Marine Mammal Incident Response Training

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Marine Mammal Incident Response Training Popular at the World Whale Conference

The organising team of the 2019 WCA World Whale Conference were thrilled to have been able to facilitate a community focused marine mammal rescue workshop in Hervey Bay. 

The day long program was run by the New South Wales based Organisation for the Research and Rescue of Cetaceans in Australia (ORRCA) in consultation with Queensland Parks and Wildlife Service (QPWS) and sponsored by local family run business, FC Smash Repairs owned by Liz and Jeremy Carter. 

“We were so excited to be able to offer this workshop to delegates and the local community,” said Sharyn Taylor, one of the conference organisers.

“Not only were we able to facilitate a relevant workshop, given the increase in stranding events we are seeing globally, we were also able to assist in moving forward the working relationship between ORRCA volunteers and incident management authorities in Queensland. 

Additionally the marine mammal rescue discussion within the local Hervey Bay community has been reignited and we are proud to have pushed that conversation along.”

Attendees at the workshop participated for a variety of personal and professional reasons but all shared a common passion and desire to learn more about how to help our precious marine life. They were from different backgrounds, came from both coastal and inland regions and included PhD students, a wildlife rescuer, a local Hervey Bay family, an Adjunct Associate Professor, whale watching operators and a number of animal welfare advocates.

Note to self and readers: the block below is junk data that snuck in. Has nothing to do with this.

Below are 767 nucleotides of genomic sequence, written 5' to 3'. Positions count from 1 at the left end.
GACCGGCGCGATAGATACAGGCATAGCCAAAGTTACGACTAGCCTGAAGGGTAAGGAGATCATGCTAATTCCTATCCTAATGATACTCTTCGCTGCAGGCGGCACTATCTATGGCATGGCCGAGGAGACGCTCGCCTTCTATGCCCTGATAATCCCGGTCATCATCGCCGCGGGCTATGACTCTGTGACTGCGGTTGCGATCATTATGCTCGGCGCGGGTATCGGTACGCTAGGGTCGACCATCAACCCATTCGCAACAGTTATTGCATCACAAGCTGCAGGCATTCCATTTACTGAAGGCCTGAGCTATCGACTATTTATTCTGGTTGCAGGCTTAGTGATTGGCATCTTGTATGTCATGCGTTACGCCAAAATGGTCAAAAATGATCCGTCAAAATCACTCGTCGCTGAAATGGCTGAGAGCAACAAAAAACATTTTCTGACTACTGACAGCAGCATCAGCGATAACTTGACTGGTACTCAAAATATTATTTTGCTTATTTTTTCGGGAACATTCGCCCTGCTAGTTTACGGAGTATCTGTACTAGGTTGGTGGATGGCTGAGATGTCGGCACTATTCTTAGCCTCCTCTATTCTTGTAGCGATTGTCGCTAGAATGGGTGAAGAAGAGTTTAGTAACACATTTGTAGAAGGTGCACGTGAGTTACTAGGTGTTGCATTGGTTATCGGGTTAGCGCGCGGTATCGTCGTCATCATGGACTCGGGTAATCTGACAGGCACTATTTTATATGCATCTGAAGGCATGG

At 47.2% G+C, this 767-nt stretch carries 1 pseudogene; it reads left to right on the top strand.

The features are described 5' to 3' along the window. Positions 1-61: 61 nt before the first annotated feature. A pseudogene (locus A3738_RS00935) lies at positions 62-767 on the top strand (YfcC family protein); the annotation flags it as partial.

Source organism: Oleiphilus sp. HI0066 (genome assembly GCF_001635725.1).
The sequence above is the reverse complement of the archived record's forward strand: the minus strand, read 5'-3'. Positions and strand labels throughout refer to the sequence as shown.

The program involved a morning theoretical session followed by a practical mock stranding on the beach in the afternoon. All participants left with an ORRCA membership, allowing them to attend marine mammal stranding events (under direction of authorities in QLD), a certificate of completion and a robust manual provided on a sustainably sourced wooden USB stick.

“Most importantly we were left empowered with a greater understanding of the legal requirements when responding to a cetacean stranding or entanglement scene. We learned about the hazards, the serious risks and the extreme emotions that can be involved when attending these incidents, as well as the ethical and legal reasons behind the difficult decisions made by authorities at these unfortunate events.” said Sharyn. 

For more information about strandings, entanglements and their management in Queensland, Australia please visit the Department of Environment and Science at


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